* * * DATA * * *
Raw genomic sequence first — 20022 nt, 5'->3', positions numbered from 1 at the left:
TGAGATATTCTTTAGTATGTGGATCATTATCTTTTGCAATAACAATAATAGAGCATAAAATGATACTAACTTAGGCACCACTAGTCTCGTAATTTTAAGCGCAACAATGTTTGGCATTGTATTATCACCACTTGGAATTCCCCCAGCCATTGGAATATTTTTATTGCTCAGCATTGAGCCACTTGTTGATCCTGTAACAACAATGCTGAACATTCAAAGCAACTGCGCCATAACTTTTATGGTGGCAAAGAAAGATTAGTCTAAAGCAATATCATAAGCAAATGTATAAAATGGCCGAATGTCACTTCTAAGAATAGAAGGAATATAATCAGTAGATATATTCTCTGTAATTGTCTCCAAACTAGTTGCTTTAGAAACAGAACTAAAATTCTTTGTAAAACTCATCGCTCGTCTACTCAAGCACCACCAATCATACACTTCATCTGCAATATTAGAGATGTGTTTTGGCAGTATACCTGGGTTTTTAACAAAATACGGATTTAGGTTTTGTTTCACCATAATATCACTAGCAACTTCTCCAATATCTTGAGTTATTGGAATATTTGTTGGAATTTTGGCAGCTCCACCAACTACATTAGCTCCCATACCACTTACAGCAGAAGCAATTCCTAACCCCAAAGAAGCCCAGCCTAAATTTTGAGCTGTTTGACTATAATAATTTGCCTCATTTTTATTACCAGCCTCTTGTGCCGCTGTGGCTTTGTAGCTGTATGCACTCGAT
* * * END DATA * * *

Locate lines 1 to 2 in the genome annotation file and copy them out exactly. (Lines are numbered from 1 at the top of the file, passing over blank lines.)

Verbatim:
Raw genomic sequence first — 20022 nt, 5'->3', positions numbered from 1 at the left:
TGAGATATTCTTTAGTATGTGGATCATTATCTTTTGCAATAACAATAATAGAGCATAAAATGATACTAACTTAGGCACCACTAGTCTCGTAATTTTAAGCGCAACAATGTTTGGCATTGTATTATCACCACTTGGAATTCCCCCAGCCATTGGAATATTTTTATTGCTCAGCATTGAGCCACTTGTTGATCCTGTAACAACAATGCTGAACATTCAAAGCAACTGCGCCATAACTTTTATGGTGGCAAAGAAAGATTAGTCTAAAGCAATATCATAAGCAAATGTATAAAATGGCCGAATGTCACTTCTAAGAATAGAAGGAATATAATCAGTAGATATATTCTCTGTAATTGTCTCCAAACTAGTTGCTTTAGAAACAGAACTAAAATTCTTTGTAAAACTCATCGCTCGTCTACTCAAGCACCACCAATCATACACTTCATCTGCAATATTAGAGATGTGTTTTGGCAGTATACCTGGGTTTTTAACAAAATACGGATTTAGGTTTTGTTTCACCATAATATCACTAGCAACTTCTCCAATATCTTGAGTTATTGGAATATTTGTTGGAATTTTGGCAGCTCCACCAACTACATTAGCTCCCATACCACTTACAGCAGAAGCAATTCCTAACCCCAAAGAAGCCCAGCCTAAATTTTGAGCTGTTTGACTATAATAATTTGCCTCATTTTTATTACCAGCCTCTTGTGCCGCTGTGGCTTTGTAGCTGTATGCACTCGAT